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    Buy yourself a pound or two of trail boss powder and some bulk 125-150 gr bullets. It makes for a very reduced load that is fairly quiet and recoils like a 22 mag. A pound goes a long way and trigger time is the most important thing when teaching kids to shoot. The managed recoil loads from remington are 125gr bullets at 30-30 velocities and works well on whitetails

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    Member roughneck6883's Avatar
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    you guys make good points .....there are plenty of muzzle break and anti muzzzle break arguments. I am not adding this feature to make the rifle more valuable. I want to reduce the recoil so an 8 year old girl can shoot it in a couple of years. I have have had a few rifles and some had breaks and all of the rifles that had breaks were more accurate. and with proper hearing protection the muzzle break is easy (even for children ) to deal with. I believe that with this gun they will be given a decent range and proper energy and since the breaks usually help accuracy and reduce recoil they will have a full powered 30-06 that wont give them scope bite.


    I however didnt look into Mag-na-port. I usually thought shotgun and pistol when I thought of thisdefinetly another option so I could keep the iron sights


    I do reload .....and understand the thought that I could cut the powder and lighten the bullet.... but my thought would be that the reduction of recoil would let me find the best performing and most consistent load for the rifle. I do not want to limit myself to a couple light 30-30 by keeping the recoil around It limits my options in that area

    as for the rest of the questions I will get pics of the rifle and post them so you can see

    and Smitty I will check on the model for you .....it may be a 71
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    Default fixes for fy kids gun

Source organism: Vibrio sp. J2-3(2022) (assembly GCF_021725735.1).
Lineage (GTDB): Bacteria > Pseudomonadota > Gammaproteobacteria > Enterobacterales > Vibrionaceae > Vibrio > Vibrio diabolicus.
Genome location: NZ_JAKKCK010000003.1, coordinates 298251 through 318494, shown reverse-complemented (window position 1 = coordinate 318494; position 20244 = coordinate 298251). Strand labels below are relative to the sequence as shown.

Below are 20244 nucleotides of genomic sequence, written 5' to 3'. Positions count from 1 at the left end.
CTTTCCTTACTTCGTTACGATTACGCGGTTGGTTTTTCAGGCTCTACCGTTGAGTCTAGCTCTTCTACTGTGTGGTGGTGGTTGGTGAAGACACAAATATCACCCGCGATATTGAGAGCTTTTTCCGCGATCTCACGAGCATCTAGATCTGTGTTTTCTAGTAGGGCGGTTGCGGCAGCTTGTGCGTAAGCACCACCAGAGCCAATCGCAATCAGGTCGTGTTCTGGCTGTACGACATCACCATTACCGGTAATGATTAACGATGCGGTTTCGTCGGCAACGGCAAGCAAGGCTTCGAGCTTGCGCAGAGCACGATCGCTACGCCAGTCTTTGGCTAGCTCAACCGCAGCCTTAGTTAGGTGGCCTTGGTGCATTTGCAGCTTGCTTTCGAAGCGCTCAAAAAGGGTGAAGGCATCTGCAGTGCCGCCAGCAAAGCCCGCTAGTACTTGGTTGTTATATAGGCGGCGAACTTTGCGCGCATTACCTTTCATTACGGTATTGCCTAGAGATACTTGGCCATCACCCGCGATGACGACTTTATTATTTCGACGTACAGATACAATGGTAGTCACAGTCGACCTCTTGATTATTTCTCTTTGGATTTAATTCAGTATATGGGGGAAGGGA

I recently went thru this same process with my 10 year old son. This biggest issue is you don't want to hurt them with the gun. Even the standard reduced loads will be too much for an 8 yr old unless that 8yr old has had a LOT of trigger time. The trailboss loads will give you "mouse loads" running 150s around 1400fps. I bet my son probably shot 250-300 of these much reduced loads in my 308 before he ever tried a standard load. I know other kids who were started off to fast and developed a fear of the gun, I even know a few adults that developed the same issues by no working thier way up to heavier recoil.

    Another issue is gun fit. The better if fits the kids the better they will shoot. I put a collapsable stock on my 308 so I could get it to 10" length of pull. Even with a muzzle break if that gun isn't sized down to fit them well I would not rush them to shooting standard 30/06 loads. A muzzle break is fine and I that is still a good option but won't be enough on its own.

    My son is just now starting to get comfortable with standard loads in the 308 after hundreds of reduced loads and shooting thousands of 22rf.

    Since you reload you can do super reduced loads to familiarize them with the rifle and then load up some 125 accubonds or 130 TTSX at around 2500fps for a starting hunting load. Either of these bullets will do well at reasonable ranges and help to tame the recoil of the 30/06.

    Getting them started gradually will result in a much better marksman down the road and won't hamper them with any bad habits, flinch, that will result if you rush them.

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    Quote Originally Posted by Thebear_78 View Post
    Buy yourself a pound or two of trail boss powder and some bulk 125-150 gr bullets. It makes for a very reduced load that is fairly quiet and recoils like a 22 mag. A pound goes a long way and trigger time is the most important thing when teaching kids to shoot. The managed recoil loads from remington are 125gr bullets at 30-30 velocities and works well on whitetails
    Bingo!

    I've used both the Trailboss loads and the Remington Managed Recoil loads for my son. Gets them shooting a real rifle without the hassle. My son will likely be using the Managed Recoil loads for whitetails in TN in January.
    "I do not deal in hypotheticals. The world, as it is, is vexing enough..." Col. Stonehill, True Grit